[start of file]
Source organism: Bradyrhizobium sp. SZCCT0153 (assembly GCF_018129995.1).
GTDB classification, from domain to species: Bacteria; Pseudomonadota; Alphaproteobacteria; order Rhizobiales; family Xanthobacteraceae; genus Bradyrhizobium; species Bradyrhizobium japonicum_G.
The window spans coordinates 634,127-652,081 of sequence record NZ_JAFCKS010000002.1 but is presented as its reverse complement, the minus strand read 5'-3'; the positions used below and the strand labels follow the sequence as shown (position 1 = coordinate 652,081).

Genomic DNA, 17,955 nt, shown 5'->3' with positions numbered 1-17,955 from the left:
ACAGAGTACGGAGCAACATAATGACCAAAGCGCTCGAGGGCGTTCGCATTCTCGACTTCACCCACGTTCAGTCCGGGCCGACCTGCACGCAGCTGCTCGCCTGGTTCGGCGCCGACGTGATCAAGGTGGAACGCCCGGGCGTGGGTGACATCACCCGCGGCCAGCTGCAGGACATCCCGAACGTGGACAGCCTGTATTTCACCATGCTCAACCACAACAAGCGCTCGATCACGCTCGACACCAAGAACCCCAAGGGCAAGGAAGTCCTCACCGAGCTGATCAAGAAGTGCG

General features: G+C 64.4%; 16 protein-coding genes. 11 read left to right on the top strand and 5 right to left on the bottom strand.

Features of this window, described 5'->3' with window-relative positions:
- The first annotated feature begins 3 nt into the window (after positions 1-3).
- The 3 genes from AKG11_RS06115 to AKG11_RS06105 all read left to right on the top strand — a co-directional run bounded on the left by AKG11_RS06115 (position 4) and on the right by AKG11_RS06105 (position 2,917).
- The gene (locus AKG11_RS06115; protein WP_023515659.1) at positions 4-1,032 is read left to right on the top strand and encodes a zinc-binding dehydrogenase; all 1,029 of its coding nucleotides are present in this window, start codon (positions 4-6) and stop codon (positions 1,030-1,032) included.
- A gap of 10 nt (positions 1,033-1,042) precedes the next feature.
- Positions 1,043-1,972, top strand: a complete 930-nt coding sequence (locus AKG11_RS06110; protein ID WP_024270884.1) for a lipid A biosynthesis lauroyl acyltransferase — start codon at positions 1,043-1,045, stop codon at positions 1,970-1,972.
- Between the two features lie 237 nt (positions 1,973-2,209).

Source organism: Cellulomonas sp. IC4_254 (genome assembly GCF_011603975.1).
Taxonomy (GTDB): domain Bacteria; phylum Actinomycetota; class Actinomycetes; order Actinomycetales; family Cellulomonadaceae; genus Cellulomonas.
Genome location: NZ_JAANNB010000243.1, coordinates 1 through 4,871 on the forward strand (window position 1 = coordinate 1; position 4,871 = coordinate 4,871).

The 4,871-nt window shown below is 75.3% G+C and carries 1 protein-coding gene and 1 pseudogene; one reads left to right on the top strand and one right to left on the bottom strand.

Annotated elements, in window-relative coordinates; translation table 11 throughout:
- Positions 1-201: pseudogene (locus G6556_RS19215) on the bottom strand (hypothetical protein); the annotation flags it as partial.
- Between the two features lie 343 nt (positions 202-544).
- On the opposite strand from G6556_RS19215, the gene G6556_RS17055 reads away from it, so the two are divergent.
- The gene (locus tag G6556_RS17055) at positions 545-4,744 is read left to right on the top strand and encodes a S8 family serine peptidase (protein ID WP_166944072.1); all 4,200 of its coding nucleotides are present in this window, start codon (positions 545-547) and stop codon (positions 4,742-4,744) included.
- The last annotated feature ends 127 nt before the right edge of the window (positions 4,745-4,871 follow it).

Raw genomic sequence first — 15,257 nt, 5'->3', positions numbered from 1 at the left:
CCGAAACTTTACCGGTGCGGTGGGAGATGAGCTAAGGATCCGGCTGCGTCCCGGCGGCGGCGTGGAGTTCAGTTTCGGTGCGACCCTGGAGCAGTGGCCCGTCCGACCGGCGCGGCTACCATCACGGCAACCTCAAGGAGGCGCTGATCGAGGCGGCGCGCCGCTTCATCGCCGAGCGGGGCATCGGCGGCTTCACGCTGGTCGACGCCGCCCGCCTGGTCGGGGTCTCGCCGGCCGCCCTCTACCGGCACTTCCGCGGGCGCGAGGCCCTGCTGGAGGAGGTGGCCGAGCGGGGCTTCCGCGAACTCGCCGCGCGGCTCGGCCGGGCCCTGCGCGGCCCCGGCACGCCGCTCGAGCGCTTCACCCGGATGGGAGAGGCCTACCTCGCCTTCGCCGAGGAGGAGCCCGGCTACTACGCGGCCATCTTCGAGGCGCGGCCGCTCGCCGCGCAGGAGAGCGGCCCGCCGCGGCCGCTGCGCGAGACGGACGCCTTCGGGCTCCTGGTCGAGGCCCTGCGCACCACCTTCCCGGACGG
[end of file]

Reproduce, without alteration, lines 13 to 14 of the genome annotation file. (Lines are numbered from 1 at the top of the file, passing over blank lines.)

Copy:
- Between the two features lie 237 nt (positions 1,973-2,209).

Source organism: Cellulomonas sp. IC4_254 (genome assembly GCF_011603975.1).